source:  9. Grizzlies (31-18, LW 10). They are a .500 team of late, 3-3 after the Rudy Gay trade. They are still trying to find their way. They have a chance in the next four games against under .500 teams to put together a few wins and find that groove.

source:  10. Celtics (27-23, LW 17). Count me among those impressed — Boston has gone 7-0 since Rajon Rondo went down. Their defense has been better, they are moving the ball and moving without the ball better, their bench guys are stepping up. Heck, they beat the Heat in this streak. But things get tough after the All-Star Game with a West Coast Road trip.

11. Nets (29-22, LW 8). This team got the coach change bump of energy — they played harder for P.J. Carlesimo. For a while. But lately that energy is gone and the result is half-run sets followed by isolations late in the shot clock on offense. That will doom them.

source:  12. Rockets (28-24, LW 15). Nice wins last week over the Trail Blazers and the Warriors (although the Golden State will want some revenge for that one). James Harden is starting to look like an elite player you can build a franchise around.

source:  13. Warriors (30-21, LW 7). The schedule got tough and the Warriors dropped four in a row — they are playing better this year but their defense is holding them back from being close to elite. Really looking forward to the rematch with Houston on Tuesday.

source:  14. Jazz (28-24, LW 14). Two straight losses over the weekend and you have to wonder how much the trade rumors swirling around Al Jefferson, Paul Millsap and this team will start to impact their play. They are not on solid playoff footing ground, with the Lakers 4 games back and Portland 2.5 back.

source:  15. Hawks (27-22, LW 12). Everyone talks about them moving Josh Smith (and they may, but not for Kris Humphries, sorry Nets fans) but the Hawks have Seven other expiring deals on their roster look for them to move someone like Kyle Korver or Anthony Morrow.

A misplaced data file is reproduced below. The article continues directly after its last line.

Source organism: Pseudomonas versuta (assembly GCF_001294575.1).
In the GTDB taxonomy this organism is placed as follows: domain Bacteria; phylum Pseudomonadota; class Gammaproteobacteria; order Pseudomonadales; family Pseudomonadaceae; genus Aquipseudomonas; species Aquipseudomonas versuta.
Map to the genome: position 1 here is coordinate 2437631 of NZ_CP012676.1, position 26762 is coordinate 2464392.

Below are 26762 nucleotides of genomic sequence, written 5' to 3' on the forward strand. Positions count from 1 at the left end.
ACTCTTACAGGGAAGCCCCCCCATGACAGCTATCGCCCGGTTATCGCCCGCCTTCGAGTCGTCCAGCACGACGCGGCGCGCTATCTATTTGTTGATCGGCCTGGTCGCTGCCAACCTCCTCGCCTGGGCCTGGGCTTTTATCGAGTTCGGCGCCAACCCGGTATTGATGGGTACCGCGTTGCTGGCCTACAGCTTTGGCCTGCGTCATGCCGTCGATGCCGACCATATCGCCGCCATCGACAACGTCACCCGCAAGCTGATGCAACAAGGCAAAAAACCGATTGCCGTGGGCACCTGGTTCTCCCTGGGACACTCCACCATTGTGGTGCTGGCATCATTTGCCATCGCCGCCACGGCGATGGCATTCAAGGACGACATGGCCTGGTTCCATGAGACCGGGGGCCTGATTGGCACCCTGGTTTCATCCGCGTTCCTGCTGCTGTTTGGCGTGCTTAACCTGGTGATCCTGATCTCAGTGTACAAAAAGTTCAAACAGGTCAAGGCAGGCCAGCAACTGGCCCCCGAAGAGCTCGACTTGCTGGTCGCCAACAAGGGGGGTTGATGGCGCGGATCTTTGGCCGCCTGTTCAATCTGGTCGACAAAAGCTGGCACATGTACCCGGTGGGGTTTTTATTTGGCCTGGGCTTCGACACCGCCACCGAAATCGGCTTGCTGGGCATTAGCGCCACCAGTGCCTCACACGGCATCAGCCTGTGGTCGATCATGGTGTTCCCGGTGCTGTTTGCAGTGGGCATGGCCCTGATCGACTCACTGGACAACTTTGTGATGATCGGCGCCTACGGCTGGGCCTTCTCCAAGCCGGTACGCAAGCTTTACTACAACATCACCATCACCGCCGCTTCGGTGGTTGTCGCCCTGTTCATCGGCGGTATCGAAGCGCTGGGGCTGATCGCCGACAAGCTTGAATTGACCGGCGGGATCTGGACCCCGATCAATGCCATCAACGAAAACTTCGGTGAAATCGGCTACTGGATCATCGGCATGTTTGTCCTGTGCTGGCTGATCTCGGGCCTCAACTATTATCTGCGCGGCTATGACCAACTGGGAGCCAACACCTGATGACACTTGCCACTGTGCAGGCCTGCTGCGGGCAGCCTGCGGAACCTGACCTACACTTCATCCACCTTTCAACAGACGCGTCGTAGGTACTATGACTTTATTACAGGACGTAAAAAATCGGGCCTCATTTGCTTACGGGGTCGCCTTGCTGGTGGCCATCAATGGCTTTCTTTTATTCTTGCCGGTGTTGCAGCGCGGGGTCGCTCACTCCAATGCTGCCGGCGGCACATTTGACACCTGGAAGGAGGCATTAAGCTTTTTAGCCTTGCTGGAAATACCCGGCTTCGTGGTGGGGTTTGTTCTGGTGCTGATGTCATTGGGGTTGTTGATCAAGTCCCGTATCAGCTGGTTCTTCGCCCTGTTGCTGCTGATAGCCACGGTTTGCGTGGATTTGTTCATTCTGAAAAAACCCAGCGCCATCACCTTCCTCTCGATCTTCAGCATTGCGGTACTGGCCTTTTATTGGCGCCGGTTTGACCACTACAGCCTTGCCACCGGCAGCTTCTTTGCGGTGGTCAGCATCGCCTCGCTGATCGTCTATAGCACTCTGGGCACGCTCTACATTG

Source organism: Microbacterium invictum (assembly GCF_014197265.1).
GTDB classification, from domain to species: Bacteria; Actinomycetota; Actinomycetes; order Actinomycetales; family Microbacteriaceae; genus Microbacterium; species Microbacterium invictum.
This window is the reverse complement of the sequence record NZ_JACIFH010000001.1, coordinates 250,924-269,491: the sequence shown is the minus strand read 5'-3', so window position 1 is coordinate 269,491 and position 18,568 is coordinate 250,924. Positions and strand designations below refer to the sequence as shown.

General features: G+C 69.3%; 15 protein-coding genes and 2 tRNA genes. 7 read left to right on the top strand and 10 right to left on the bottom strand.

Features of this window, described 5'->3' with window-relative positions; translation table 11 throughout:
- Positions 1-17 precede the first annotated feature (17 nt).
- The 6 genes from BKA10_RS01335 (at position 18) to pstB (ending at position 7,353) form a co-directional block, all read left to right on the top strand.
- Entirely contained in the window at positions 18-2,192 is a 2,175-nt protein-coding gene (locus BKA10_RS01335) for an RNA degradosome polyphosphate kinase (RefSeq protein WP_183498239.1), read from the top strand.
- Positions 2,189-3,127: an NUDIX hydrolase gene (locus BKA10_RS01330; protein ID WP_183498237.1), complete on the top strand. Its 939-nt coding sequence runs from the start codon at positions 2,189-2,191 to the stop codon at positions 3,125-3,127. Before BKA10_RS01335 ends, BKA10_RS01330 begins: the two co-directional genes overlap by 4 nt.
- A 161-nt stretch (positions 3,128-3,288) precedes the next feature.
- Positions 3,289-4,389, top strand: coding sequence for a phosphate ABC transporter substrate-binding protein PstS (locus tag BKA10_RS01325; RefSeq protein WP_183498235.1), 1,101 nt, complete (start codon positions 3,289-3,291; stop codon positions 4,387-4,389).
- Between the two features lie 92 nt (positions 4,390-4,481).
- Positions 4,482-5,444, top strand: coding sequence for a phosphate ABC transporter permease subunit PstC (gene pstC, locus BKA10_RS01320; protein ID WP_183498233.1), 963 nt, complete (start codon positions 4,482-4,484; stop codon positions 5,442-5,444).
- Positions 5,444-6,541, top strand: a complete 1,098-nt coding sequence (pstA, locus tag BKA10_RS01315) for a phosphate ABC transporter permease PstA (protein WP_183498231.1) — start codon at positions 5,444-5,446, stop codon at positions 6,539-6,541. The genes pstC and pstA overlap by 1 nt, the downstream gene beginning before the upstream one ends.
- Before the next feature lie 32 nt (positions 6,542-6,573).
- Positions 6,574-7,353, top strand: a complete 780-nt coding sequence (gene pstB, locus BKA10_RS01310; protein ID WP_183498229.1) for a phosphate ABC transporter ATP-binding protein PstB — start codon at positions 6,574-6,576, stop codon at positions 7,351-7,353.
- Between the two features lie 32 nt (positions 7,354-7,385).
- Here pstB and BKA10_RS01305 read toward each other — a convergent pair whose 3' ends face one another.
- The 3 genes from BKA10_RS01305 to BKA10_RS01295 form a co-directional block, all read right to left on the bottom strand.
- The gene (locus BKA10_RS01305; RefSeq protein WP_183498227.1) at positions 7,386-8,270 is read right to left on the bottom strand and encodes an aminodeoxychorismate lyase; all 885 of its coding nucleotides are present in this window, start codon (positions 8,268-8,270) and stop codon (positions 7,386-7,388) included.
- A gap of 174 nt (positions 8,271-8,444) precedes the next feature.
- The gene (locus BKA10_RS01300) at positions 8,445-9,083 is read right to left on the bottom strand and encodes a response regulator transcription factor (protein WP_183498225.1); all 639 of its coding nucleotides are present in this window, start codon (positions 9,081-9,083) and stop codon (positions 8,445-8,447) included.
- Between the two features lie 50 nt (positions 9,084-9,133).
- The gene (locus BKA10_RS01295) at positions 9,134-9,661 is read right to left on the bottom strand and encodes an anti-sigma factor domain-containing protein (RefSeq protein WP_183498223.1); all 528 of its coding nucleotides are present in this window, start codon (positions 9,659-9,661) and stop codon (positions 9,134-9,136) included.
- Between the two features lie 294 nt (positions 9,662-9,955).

source:  16. Bucks (25-24, LW 13). Lost three in a row and just 4-6 in last 10. Suddenly we are seeing a lot of Samuel Dalembert on the court, which feels like a trade showcase (and he responded with a 35 point game).

source:  17. Trail Blazers (25-26, LW 16). They have dropped three in a row (including one to the Magic who had lost a dozen in a row before that) and have two more road games before the break — at Miami then a back-to-back at New Orleans. They are only 2.5 games out of the playoffs but they need to start picking up wins. Fast.

source:  18. Lakers (24-28, LW 18). They went 4-3 on their seven game Grammy road trip, which isn’t bad but isn’t great. They need wins. Just to have fun with math, the Rockets and Jazz are on pace for 44 wins, the Lakers need to go 20-10 the rest of the way to get to 44.

source:  19. Mavericks (22-28, LW 20). They are playing better, 9-5 in their last 14, but if they are going to grow beards until they reach .500 they may be tripping over them first.

source:  20. 76ers (22-27, LW 19). And the Andrew Bynum wait continues — they are shopping Evan Turner around (or at least gauging interest in him) but how do you evaluate this team without Bynum in the lineup?